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e-field probe

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  • Jason White
    I ve read many references to an e-field probe and I ve attempted to find out what that means exactly in my various antenna books to no avail. Web searches on
    Message 1 of 2 , Jan 2, 2007
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      I've read many references to an "e-field probe" and I've attempted to
      find out what that means exactly in my various antenna books to no
      avail. Web searches on the term haven't been very enlightening.. mostly
      information on spectrum analyzer probes. Can someone fill me in?
      (Wouldn't an e-field probe be just about any antenna?) Why is it so
      often mentioned in conjunction with a loop to provide a cardoid pattern
      (which I always assumed was done with a vertical in a particular phase
      in relation to the loop). I ask here because it almost always seems to
      be in relation to some LF/VLF antenna system, which I'm assuming is
      because of the larger wavelength to practical antenna size ratios.

      Thanks for the information,

      Jason W.
    • Peter Schmalkoke
      Jason: I think you already got the basic idea: The most important point is that at VLF frequencies any practical antenna size is very short com- pared to the
      Message 2 of 2 , Jan 2, 2007
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        Jason:

        I think you already got the basic idea: The most important point is
        that at VLF frequencies any practical antenna size is very short com-
        pared to the wavelength.

        With a small antenna size the predominant mode of interaction between
        an antenna and the surrounding space is via the near field, which con-
        sists of a magnetic component and an electric component. Inductors and
        dipoles are dedicated probes for those field components. And sure, any
        erected ("half" dipole) antenna makes an e-field probe when operated
        against ground. Since at radio frequencies the associated wavelengths
        are short compared to VLF, a large distance between the field source and
        the detector site can easily exceed the reach of the near field. Thus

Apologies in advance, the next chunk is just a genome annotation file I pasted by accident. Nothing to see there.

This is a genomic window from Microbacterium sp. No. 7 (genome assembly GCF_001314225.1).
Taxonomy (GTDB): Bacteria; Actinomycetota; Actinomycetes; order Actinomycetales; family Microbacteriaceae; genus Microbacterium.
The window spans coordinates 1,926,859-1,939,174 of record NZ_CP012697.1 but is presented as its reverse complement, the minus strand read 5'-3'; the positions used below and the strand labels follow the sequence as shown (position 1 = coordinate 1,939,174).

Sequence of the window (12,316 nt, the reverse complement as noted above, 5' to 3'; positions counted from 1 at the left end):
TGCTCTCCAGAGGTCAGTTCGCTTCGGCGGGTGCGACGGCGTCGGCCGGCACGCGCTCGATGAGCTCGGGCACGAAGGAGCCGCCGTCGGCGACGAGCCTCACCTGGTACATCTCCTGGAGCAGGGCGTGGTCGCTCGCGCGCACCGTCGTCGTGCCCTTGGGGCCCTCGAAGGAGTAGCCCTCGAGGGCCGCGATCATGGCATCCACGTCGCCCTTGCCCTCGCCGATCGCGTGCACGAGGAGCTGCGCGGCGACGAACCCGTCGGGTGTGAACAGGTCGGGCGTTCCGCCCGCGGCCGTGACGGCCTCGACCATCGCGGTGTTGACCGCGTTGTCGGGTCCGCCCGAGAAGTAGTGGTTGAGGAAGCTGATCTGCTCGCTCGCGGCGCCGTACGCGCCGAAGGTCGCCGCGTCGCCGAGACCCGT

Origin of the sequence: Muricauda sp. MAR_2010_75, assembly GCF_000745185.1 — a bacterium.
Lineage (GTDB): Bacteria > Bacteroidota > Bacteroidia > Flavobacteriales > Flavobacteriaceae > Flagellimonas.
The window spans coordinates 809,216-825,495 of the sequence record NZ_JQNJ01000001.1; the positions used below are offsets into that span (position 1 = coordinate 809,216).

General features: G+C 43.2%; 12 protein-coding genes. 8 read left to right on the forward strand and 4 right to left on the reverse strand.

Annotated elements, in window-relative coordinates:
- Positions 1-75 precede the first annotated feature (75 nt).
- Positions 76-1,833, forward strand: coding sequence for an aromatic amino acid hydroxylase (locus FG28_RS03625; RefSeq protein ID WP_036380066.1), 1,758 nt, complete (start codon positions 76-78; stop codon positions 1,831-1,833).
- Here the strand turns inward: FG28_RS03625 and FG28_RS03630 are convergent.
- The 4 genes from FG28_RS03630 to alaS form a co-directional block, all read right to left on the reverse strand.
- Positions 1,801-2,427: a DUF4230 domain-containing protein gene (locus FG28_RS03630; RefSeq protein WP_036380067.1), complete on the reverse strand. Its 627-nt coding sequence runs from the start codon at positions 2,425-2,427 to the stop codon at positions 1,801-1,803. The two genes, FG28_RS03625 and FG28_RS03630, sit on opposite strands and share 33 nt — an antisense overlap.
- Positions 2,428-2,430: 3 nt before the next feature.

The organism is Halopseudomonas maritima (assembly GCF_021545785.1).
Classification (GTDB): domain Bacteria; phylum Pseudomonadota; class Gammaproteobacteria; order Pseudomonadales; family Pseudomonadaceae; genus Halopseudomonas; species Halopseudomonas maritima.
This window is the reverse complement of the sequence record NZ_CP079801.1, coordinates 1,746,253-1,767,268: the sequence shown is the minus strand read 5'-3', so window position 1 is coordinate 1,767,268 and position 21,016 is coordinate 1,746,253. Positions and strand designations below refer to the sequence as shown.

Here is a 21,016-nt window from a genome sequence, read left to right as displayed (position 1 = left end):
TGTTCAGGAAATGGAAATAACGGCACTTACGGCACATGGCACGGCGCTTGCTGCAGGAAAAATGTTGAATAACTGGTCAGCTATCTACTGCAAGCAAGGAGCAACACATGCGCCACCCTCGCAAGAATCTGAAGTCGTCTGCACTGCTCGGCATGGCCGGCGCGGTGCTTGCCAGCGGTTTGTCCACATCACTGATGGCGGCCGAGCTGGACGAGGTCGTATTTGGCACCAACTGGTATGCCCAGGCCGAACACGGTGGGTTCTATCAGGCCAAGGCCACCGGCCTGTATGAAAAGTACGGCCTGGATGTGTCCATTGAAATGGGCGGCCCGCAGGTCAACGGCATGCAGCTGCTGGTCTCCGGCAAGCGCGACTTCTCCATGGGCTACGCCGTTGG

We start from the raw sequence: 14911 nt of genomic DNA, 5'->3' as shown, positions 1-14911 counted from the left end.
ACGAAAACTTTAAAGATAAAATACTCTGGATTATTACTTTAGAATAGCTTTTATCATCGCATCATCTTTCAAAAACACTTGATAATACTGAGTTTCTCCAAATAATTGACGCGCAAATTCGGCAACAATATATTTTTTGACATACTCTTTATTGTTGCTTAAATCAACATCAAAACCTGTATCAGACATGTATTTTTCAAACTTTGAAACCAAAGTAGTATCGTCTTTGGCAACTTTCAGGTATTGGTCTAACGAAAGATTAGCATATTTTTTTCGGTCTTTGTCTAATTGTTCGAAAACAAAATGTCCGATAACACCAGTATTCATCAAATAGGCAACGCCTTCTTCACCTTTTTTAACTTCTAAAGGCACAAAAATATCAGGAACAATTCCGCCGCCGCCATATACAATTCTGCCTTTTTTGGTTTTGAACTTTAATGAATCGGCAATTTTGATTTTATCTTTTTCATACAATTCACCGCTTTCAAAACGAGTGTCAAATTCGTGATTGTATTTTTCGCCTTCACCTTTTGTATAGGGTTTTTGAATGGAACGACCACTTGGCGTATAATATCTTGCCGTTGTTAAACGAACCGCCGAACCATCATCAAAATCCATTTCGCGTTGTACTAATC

signal transmissions over large distances at radio frequencies can only
        take place by means of the far field, which puts emphasis on the radia-
        tion resistance. This situation is significantly different at VLF, since
        the actual distances are often within the near field range. Since the
        radiation resistance is lousy with a (small antenna) e-field probe, mat-
        ching it makes little sense and it is operated with a high impedance
        instead. This is why the term e-field probe does seldom appear with
        regard with common radio applications and why it is still elementary
        at VLF.

        Direction finding at radio frequencies or shaping a directional reception
        pattern by means of combined e-field and b-field probes relies on the
        inherently fixed phase relation and the fixed amplitude ratio associated
        with Hertzian far field waves. But in the near field those components
        can take any phase relation and a fixed ratio of the electric and the
        magnetic field intensities does not exist. So RDF and VLF are very dif-
        ferent fields of application for dedicated e-field or b-field probes.

        Regards, Peter



        Jason White wrote:
        > I've read many references to an "e-field probe" and I've attempted to
        > find out what that means exactly in my various antenna books to no
        > avail. Web searches on the term haven't been very enlightening.. mostly
        > information on spectrum analyzer probes. Can someone fill me in?
        > (Wouldn't an e-field probe be just about any antenna?) Why is it so
        > often mentioned in conjunction with a loop to provide a cardoid pattern
        > (which I always assumed was done with a vertical in a particular phase
        > in relation to the loop). I ask here because it almost always seems to
        > be in relation to some LF/VLF antenna system, which I'm assuming is
        > because of the larger wavelength to practical antenna size ratios.
        >
        > Thanks for the information,
        >
        > Jason W.
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